Scientists have been using rovers on Mars to search for anything that could indicate the possibility of life on the Red Planet and explore its geological properties. In 2017, the Curiosity Mars Rover discovered ancient mud cracks on Mars, located in the soil in Gale Crater. Based on the photos of a coffee table-sized rock nicknamed “Old Soaker” captured by the Curiosity Mastcam, scientists saw that the rock was covered in a crisscross pattern of polygons, which incredibly resemble cracks that are found on Earth.
Throughout the year, geologists from the California Institute of Technology, Caltech in Pasadena, conducted analyses on the geological features on the Martian surface. Now, they can confidently confirm that the mud cracks on Mars are remnants of a lake that disappeared up to 3.5 billion years ago.
The team published their findings last week in the journal Geology. The study poses evidence that the mud cracks on the Martian surface are desiccation cracks, formed due to wet sediment being exposed to air.
“We are now confident that these are mud cracks,” lead author Nathaniel Stein said in a statement by The Geological Society of America.
Stein and his colleagues referred to the Curiosity rover in order to obtain as much data as possible that could give more information about the physical appearance and the chemical composition of Old Soaker. The team analyzed it in detail using the Mastcam, Mars Hand Lens Imager, ChemCam Laser Induced Breakdown Spectrometer (LIBS), and the Alpha-Particle X-Ray Spectrometer (APXS), as per the press release.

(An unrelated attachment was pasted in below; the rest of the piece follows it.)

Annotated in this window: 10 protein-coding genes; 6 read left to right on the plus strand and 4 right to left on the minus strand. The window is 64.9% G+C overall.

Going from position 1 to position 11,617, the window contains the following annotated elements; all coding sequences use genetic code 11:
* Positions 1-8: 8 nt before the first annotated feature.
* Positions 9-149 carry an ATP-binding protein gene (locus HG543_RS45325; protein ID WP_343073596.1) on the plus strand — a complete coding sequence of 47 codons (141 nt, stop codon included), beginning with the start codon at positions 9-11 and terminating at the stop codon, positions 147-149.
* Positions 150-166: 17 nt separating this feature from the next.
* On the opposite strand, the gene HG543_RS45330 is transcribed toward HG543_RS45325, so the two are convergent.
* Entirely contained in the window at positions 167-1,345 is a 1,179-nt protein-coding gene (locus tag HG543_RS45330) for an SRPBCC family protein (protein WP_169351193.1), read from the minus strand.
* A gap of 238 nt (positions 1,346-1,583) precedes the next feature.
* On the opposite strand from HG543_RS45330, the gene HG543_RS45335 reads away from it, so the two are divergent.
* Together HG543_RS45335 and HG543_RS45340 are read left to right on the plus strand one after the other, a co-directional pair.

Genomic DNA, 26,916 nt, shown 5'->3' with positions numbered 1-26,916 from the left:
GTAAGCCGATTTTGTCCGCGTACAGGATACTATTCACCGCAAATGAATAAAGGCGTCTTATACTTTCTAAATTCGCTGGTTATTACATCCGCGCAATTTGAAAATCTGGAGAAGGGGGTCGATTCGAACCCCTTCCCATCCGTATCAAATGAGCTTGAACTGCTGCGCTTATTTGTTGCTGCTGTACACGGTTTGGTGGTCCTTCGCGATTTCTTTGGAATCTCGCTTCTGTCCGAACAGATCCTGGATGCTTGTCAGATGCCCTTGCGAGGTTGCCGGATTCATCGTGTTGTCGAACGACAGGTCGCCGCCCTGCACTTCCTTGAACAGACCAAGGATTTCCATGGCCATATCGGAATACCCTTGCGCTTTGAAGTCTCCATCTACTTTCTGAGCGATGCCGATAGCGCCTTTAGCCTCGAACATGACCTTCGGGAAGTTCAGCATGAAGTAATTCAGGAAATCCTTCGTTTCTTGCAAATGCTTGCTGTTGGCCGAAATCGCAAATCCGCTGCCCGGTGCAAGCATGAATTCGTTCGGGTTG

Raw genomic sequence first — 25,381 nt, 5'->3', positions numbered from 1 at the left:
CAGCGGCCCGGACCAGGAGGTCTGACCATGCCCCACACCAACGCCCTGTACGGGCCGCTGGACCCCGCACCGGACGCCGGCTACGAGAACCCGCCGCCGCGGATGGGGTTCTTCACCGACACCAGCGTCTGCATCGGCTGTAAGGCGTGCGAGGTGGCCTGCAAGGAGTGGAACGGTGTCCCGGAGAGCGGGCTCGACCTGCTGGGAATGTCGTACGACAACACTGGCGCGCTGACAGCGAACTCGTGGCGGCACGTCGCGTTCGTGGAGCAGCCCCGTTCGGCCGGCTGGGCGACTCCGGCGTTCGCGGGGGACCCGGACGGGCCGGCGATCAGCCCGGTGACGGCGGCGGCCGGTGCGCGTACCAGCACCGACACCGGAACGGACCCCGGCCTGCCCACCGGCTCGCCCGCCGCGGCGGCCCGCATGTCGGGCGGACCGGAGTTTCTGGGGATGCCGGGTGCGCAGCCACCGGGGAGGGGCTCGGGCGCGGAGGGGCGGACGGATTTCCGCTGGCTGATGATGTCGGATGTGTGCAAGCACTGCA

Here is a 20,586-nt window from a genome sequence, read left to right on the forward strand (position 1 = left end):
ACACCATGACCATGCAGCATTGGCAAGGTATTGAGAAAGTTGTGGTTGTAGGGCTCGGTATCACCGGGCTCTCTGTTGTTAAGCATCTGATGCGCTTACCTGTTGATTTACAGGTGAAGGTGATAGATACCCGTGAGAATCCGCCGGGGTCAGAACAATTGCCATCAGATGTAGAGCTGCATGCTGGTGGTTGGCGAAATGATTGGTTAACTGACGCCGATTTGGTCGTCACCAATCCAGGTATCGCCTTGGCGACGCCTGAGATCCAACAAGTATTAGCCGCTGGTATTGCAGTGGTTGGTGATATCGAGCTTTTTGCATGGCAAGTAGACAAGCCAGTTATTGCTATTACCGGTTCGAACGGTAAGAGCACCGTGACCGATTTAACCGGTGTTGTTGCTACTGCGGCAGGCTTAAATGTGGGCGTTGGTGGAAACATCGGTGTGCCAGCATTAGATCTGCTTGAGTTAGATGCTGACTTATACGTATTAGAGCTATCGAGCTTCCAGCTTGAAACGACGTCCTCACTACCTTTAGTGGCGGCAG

“The Curiosity Rover is an amazing tool because it is acting as a robotic field geologist, piecing together the clues left from an ancient lake system,” Stein told Newsweek.
According to the data, the mud cracks found on the rock in Gale Crater were formed by ancient sediment which accumulated over time as the lake was drying up. The analysis concluded as well, that those cracks formed as they were exposed to air, denying the possibility of it being formed by heat or the natural flow of water, according to the statement.
However, Old Soaker wasn’t discovered at the edge of Gale Crater. Instead, it was found closer to the center of the ancient lake. Curiosity Rover found the slab of rock in the Sutton Island member of the Murray formation, according to the study. The study, based on this, indicates that the lake levels oscillated dramatically throughout time.
The authors also point out in the paper, that the mud cracks on Mars “indicate a transition from longer-lived perennial lakes recorded by older strata to younger lakes characterized by intermittent exposure.”
Stein also explains that the mud cracks discovered by NASA’s Curiosity Rover “are exciting because they add context to our understanding of this ancient lacustrine system.” Continuing to study geological properties of the Red Planet may provide answers on what caused the liquid water to disappear from the Red Planet.